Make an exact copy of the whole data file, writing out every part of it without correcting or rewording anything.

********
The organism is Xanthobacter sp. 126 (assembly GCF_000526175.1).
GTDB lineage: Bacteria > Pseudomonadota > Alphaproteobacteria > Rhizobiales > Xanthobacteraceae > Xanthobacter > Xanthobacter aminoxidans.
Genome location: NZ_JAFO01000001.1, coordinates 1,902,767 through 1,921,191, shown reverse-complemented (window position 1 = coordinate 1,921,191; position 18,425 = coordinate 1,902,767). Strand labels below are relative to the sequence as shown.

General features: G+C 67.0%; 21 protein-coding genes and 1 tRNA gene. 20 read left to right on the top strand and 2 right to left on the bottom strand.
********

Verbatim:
The organism is Xanthobacter sp. 126 (assembly GCF_000526175.1).
GTDB lineage: Bacteria > Pseudomonadota > Alphaproteobacteria > Rhizobiales > Xanthobacteraceae > Xanthobacter > Xanthobacter aminoxidans.
Genome location: NZ_JAFO01000001.1, coordinates 1,902,767 through 1,921,191, shown reverse-complemented (window position 1 = coordinate 1,921,191; position 18,425 = coordinate 1,902,767). Strand labels below are relative to the sequence as shown.

General features: G+C 67.0%; 21 protein-coding genes and 1 tRNA gene. 20 read left to right on the top strand and 2 right to left on the bottom strand.